Locked-in syndrome is a condition of complete paralysis of the musculature that can result from degenerative diseases such as ALS or from infarcts of the brain stem and which prevent any form of communication with the outside world, even if the sensory and cognitive functions are preserved. The current systems of brain-computer interface (neural interface) do not yet give satisfactory results.

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ALS incidence in Europe is about 2/100000 per year; the prevalence is 6-8/100000. In Italy there are about 5000 ALS patients. Only a small percentage of these may reach the advanced stage (about 20% survives longer than 5 yr) and even less approach the CLIS condition.

However addressing communication in CLIS patients has a high social and emotional impact.

In addition, hands free and voice-less communication may be of interest for other application fields such as gaming, automotive, aerospace.


Several pathological conditions such as the amyotrophic lateral sclerosis (ALS) in the advanced stage, the brain stem stroke and certain types of poisoning may result in complete muscle paralysis, which deprives the patient of the possibility to communicate with the outside world (complete locked-in state – CLIS), even though sensory functions may be preserved.

This is a dramatic condition for the affected patients. Their thoughts may not be known but they are believed to undergo a rapid cognitive decline because of this condition. In spite of the big research and technological efforts in the field of brain-computer interfaces, the problem of re-establishing communication with CLIS patients is still open.

We here present an original approach whereby communication is achieved by voluntary controlling the pupil size.

Current Technology Limitations

Brain-computer interfaces have been developed based on different approaches and technologies, with different limitations: 

  • Invasive technologies (e.g. implanted electrode arrays): Invasive procedures, high cost,  long training is necessary
  • Electroencephalographic (EEG) signals: signals are very weak and noisy, specialized personnel needed, training is necessary.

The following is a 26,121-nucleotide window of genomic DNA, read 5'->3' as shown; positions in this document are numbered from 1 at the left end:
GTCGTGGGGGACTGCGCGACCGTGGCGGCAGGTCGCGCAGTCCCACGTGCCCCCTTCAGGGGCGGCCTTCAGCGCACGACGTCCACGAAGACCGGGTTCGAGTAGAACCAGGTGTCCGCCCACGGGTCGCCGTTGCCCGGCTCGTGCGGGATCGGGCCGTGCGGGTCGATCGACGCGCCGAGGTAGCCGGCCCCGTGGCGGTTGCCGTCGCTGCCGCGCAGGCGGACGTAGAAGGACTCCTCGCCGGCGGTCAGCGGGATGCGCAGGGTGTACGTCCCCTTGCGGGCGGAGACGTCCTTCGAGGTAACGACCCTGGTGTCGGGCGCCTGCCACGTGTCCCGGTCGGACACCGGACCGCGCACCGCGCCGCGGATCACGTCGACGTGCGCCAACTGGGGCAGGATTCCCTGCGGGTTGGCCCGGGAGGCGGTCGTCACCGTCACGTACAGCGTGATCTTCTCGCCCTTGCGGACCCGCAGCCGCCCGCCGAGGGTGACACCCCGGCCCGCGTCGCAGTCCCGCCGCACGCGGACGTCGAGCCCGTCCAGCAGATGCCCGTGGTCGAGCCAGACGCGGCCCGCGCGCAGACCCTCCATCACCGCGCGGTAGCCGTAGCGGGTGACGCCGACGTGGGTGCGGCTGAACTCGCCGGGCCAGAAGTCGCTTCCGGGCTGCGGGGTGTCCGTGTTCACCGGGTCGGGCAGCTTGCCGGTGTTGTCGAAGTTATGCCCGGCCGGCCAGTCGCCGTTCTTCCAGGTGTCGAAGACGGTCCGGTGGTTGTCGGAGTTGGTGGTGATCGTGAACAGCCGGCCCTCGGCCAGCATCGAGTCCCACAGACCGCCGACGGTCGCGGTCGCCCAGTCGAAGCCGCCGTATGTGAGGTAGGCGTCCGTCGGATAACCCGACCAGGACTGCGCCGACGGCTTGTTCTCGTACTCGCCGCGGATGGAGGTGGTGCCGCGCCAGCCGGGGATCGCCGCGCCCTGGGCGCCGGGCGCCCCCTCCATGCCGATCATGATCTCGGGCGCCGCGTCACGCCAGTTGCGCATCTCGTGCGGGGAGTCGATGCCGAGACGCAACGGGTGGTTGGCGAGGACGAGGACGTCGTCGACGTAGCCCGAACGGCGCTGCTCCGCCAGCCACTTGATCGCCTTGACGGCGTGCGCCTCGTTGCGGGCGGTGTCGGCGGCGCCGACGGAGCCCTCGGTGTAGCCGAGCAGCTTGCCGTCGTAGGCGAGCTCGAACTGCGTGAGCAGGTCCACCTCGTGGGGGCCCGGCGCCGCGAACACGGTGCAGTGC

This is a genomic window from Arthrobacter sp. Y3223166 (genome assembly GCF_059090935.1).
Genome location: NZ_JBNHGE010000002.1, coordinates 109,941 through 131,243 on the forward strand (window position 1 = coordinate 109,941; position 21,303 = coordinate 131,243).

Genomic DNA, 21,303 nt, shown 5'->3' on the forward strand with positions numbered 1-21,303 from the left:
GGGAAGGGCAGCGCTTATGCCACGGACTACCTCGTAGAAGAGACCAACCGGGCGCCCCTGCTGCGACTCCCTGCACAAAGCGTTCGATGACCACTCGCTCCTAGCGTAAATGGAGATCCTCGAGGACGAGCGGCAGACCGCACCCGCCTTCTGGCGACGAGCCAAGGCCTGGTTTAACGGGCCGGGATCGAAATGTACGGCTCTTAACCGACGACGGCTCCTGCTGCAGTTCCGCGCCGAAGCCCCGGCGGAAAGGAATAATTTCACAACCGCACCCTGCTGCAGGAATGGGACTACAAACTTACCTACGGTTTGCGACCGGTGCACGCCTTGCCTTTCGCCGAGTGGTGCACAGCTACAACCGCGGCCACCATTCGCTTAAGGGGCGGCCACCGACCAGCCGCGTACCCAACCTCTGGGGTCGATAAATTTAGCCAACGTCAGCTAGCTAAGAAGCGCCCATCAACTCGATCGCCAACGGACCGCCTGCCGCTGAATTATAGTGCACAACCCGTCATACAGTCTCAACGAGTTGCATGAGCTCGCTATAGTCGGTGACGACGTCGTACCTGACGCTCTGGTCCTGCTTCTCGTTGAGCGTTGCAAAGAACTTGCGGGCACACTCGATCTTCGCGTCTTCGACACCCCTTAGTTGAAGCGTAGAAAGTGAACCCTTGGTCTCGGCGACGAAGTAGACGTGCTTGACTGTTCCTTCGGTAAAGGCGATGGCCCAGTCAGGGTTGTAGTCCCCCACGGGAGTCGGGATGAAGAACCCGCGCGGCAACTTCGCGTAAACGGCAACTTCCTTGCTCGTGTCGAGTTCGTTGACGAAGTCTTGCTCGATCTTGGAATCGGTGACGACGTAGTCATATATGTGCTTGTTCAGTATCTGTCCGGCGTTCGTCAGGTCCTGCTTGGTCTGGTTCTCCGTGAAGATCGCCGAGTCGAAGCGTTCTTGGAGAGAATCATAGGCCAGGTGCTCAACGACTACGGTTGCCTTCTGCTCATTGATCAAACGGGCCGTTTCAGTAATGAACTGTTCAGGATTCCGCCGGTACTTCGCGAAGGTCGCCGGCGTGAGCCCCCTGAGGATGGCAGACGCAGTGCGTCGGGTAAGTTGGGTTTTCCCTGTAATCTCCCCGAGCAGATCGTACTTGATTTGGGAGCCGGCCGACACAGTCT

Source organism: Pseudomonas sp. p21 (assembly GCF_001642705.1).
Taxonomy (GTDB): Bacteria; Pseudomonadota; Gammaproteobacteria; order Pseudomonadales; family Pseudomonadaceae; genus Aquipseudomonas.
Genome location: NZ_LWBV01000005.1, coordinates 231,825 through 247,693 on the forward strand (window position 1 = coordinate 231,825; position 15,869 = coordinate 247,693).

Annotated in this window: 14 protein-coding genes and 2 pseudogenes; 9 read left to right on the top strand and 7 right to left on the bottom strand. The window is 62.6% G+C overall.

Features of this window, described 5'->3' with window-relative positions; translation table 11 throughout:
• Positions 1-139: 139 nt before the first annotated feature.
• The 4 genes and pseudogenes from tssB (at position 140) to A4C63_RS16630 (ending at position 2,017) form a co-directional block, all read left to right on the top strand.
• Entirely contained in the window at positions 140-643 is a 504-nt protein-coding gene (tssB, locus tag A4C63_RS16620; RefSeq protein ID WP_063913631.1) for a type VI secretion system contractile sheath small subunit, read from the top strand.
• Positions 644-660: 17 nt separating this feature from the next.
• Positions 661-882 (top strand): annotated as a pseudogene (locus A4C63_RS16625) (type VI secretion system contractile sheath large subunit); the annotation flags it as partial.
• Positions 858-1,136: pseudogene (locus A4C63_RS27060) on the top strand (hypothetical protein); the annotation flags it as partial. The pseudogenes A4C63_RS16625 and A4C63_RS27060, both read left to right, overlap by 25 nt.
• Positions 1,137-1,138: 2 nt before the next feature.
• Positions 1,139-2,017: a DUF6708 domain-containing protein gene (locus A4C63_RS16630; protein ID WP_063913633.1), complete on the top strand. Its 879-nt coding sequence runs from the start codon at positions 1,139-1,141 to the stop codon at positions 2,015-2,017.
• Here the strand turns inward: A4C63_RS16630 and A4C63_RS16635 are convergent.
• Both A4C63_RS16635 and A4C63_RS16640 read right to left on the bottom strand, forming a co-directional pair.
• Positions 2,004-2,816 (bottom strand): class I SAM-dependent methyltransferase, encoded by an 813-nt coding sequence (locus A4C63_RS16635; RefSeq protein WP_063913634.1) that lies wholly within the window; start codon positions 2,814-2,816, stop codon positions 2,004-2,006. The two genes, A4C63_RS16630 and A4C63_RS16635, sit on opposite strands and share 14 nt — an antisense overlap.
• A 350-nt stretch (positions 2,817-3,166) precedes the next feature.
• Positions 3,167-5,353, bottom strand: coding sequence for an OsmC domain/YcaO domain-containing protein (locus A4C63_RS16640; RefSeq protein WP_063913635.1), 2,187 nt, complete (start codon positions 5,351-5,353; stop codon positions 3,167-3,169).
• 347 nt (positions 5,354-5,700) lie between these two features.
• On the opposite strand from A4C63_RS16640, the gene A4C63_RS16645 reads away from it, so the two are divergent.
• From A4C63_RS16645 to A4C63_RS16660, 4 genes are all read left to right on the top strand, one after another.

• Brain near infrared spectroscopy: very expensive equipment, specialized personnel needed.

Killer Application

A first implementation of the present technology should be in the form of an add-on feature to existing eye-tracking-based AAC devices.  In this way ALS patients will be already familiar with the device and may familiarize with the new communication mode before actually entering the complete locked-in state.

In parallel, the team is also developing a stand-alone processing unit based on the Raspberry PC-board, in order to implement the video recording and processing for detection of the pupil constriction.

Our Technology and Solution

The present solution is intrinsically simple: when voluntary switching the focus from a far to a near visual target the pupil undergoes a marked and robust constriction, which can be easily detected and used to establish a binary communication (e.g. to answer Yes/No to a given question). 

On this basis Alternative and Augmentative Communication (AAC) devices can be devised in which the binary information may be used to drive more complex visual/audio interfaces, including spellers.

In particular the possibility to detect the pupil size may be implemented as an additional feature to existing AAC devices based on eye-tracking.

Different device arrangements are possible: 1) the pupil can be monitored by an eye-glasses-mounted micro camera or by a remote camera; the visual targets may be objects already present in the room (previously aligned with the gaze of the dominant eye); the pupil constriction detected by a processing unit may be used to operate a multiple selection over a displayed scanning interface or to vocalize a Yes/No answer.


No training is required: switching the focus from a far to a near target is an innate capability. This is a relevant aspect as these patients may fatigue very easily.

No specialized personnel is required: Caregivers are easily instructed to properly adjust the orientation of the camera.

No electrodes need to be attached to the skin (with associated risk of loosing proper contact in the long term). 

The required technology is low-cost: mini camera, processing unit, display, loud speakers.


In order to achieve the first implementation of the solution we  look for partners already active in the field of development and installation  of AAC devices oriented in particular to ALS patients.

The development of a AAC device will allow to extend the clinical tests in a larger group of patients approaching the complete locked-in state, possibly through  multi-center studies, also involving other research  and clinical groups in Italy and abroad.

In addition, we aim to investigate possible application of this methodology in other more commercially-relevant areas such as gaming, automotive and aerospace whereby hands free and voiceless communicative possibility may  be of interest

Review the Technology


The team